In the legal world, a testimony is something a witness to a crime says that helps to provide facts on which to judge the case. Similarly, in the Church, a testimony is a statement of what we know to be true. In our church, you often hear people say "I know" instead of just "I believe" because they really do know what they talk about. When you have a question, if you pray, read your scriptures, fast, attend the temple, talk with people you trust, research, and do all the things necessary to help you answer the question, God will let you know the answer - if what you've been able to find out is true or if the answer is different. This is done by the Holy Ghost. When you feel good inside and just KNOW something is right and good, that is most likely the Holy Ghost bearing witness to you that the thing is good and right. Show more Show less

What is the difference between attending church and the temple?

We go to church every week to pray, sing, study the scriptures, and learn from each other. This helps develop our testimonies and help strengthen others' testimonies. The most important reason we go to church is to take the sacrament, an ordinance about the Atonement. When we take the bread and water, we recommit to our baptismal and temple covenants to live righteously and follow the Savior. We go to the temple as often as we can to perform saving ordinances, like baptism, the endowment, and temple marriage for people who are dead that did not have the opportunity to do it for themselves when they were alive. This is why we do family history - so we have names of people and can keep track of records of who has had what ordinances done. Everyone needs these ordinances to be exalted in the Kingdom of God. Everyone gets to live forever, but only those who join the Church and have these ordinances done can achieve the fullest degree of eternal life and live in the presence of God. Isn't that wonderful?! Show more Show less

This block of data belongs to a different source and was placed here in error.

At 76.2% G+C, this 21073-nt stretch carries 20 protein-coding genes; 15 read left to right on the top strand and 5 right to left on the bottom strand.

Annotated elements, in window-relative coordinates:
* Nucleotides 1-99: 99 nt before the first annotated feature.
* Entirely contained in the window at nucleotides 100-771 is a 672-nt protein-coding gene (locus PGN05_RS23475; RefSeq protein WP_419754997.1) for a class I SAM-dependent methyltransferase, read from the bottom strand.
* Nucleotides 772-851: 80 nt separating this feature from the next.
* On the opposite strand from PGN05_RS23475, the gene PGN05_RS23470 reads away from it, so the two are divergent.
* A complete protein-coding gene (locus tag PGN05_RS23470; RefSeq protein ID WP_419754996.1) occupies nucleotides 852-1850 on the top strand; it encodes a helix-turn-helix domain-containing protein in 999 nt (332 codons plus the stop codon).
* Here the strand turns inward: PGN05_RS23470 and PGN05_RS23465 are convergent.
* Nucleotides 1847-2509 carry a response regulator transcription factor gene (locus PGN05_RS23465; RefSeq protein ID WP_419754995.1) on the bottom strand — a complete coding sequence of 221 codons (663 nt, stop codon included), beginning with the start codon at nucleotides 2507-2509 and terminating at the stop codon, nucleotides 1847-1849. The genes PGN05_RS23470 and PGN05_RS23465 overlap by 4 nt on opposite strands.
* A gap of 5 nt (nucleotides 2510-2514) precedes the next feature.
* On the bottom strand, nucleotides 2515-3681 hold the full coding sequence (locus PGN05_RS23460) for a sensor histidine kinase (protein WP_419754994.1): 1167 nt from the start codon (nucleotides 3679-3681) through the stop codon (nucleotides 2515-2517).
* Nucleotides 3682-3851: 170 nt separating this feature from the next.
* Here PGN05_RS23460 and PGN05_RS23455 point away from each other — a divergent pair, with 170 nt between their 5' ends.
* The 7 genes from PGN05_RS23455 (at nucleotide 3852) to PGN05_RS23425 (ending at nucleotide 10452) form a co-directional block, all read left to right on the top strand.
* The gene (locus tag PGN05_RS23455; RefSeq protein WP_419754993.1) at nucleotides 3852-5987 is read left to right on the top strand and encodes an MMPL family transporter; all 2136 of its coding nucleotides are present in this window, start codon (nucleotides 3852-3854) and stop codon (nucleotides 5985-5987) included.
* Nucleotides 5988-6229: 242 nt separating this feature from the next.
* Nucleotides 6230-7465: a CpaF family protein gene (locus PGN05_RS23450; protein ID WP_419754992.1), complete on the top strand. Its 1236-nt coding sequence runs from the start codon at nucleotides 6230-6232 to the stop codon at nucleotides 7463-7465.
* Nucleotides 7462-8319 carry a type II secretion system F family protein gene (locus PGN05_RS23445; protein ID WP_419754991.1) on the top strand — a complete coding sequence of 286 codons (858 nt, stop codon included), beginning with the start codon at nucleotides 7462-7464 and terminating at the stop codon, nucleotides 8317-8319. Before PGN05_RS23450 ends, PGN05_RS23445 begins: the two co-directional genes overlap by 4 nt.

What do Mormons believe about the Bible? Do they regard it as Holy Scripture and the word of God?